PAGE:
Well, my wife and I threw a helluva party thursday night. Haven’t thrown a party in 2 years. Some rock star I am, huh?
I always enjoy watching people get drunk. When they are good and snoggered, one can pump them for information.
Michele garlanded the whole house with pine needles and put white lights in them. She also bought and lit about 100 tea
candles, and the place looked fabulous. she made roast lamb, and set out cheeze and grapes and breads. It was a very festive
I have the best wife in the world.
If I were more conscientious, I’d do a once-a-week-blog. A Sunday op ed piece,
If you like. Too bad my editorial opinion isn’t worth much.
I listened to David Bowie’s “Diamond Dogs” this morning, and I have to say, it really holds up to the test of time. The first side of the record is one continuous piece, as though the band doesn’t stop playing for 30 minutes live in the studio. I wonder if they pieced it together by cutting tape, or if the tracks were recorded live in one pass, all in a row. Knowing what a stickler Bowie is, I suppose the latter is likely.
This is a record that I can warmly recommend, all these years later.
I’ve been trying to read books again, and picked up the biography of Katherine Mansfield, an early 20th century short storywriter. She died young, and left us with some uneven work, the best of which is genius and helped define the short story as a modernist genre. Though often isolated by virtue of her having contracted tuberculosis, she nevertheless travelled in circles with people like Virginia Woolf, Bertrand Russell, and many others of the so-called Bloomsbury Group. She wrote volumes of letters whose pitch reaches an intensity that she never quite achieves even in her best fiction. These letters were published by her husband, after her death, and he made quite a tidy sum, despite her having told him to “burn everything.” I’m glad he didn’t listen to her, but he was a bit of a bastard.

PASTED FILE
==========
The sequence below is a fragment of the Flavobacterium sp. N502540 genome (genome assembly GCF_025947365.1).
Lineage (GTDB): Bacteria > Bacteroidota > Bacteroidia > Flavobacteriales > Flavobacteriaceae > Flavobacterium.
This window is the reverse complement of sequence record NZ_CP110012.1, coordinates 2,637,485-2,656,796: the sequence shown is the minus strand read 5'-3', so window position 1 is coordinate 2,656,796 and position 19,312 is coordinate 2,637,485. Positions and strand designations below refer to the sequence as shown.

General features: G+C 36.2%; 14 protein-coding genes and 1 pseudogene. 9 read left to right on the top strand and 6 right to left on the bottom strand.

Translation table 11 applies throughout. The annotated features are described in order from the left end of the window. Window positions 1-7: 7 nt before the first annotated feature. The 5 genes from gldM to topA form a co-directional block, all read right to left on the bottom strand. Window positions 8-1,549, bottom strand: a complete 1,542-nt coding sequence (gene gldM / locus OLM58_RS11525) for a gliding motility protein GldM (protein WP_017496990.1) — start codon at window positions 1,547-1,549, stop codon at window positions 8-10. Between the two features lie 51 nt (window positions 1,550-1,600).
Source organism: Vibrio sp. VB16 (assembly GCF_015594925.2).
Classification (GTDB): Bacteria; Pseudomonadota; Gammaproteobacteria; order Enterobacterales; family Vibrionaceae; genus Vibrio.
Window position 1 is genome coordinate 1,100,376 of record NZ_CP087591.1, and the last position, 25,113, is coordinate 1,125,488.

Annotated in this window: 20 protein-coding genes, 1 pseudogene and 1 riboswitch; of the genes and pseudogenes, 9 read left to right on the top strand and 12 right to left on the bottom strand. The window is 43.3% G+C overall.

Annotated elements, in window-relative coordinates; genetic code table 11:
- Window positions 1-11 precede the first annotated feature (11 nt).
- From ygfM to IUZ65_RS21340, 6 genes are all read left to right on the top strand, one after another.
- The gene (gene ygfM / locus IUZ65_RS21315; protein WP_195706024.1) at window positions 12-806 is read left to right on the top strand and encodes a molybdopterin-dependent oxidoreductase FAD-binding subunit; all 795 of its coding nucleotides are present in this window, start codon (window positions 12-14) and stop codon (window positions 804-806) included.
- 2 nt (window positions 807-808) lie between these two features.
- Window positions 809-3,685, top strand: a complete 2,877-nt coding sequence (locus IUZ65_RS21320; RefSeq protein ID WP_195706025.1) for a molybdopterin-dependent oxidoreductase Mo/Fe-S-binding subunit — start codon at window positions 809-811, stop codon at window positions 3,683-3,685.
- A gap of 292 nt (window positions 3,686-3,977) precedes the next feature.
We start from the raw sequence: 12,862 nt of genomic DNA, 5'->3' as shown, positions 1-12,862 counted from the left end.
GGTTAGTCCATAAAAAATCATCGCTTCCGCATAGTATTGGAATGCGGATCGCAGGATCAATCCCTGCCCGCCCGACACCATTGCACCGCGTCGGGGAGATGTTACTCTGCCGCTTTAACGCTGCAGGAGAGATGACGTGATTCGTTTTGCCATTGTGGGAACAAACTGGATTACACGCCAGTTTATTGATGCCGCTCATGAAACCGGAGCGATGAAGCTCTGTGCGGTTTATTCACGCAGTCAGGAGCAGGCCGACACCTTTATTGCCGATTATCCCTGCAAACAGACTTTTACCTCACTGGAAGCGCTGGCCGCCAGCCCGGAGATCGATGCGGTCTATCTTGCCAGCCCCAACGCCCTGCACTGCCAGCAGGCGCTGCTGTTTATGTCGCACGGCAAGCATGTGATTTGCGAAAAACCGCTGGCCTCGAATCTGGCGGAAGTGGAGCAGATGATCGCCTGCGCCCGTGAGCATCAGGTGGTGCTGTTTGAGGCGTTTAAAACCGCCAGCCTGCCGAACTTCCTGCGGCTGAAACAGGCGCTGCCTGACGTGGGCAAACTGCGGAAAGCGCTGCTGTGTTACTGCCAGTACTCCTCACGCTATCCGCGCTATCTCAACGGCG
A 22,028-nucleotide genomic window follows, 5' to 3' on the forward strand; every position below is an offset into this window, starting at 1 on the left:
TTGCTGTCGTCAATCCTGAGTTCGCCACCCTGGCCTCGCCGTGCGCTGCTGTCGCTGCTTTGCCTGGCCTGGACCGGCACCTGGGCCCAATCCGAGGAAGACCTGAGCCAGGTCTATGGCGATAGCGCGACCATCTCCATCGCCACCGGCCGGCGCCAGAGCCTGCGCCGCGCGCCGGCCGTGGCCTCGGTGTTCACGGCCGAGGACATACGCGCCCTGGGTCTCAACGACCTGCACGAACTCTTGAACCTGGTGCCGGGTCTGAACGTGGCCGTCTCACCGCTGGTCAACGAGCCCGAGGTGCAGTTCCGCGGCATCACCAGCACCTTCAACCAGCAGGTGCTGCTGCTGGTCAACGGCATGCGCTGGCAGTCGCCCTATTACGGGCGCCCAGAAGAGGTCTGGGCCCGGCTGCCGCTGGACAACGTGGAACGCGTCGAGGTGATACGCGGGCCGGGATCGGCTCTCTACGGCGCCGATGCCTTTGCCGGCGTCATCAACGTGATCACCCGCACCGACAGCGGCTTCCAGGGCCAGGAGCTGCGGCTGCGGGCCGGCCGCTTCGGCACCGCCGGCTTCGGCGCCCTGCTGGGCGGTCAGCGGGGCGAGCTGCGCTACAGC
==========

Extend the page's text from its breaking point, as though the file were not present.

The history of literature provides us a few examples of this sort of posthumous publishing dilemmas. One famous example is the case of Franz Kafka’s close friend, Max Brod, was instructed by Franz to burn all of his work when he died, and which was as yet unpublished. Kafka died, and Max published anyhow, claiming that Kafka’s knew Brod, who loved his friends work, could never do this, and that Kafka was therefore tacitly telling Brod to publish. Pretty flimsy rationalization. But without, Brod, we wouldn’t Kafka.
I have lost all my papers that went toward the writing of my first 3 records. Notes, rewrites, etc. I wouldn’t want anyone looking at them. But what if I did have those notes, and told my wife to dispose of it at the end of her death. What would you have her do? Dishonor my wishes, or put it out there?
There. My first Sunday op ed. (And hey, buy my Xmas record!)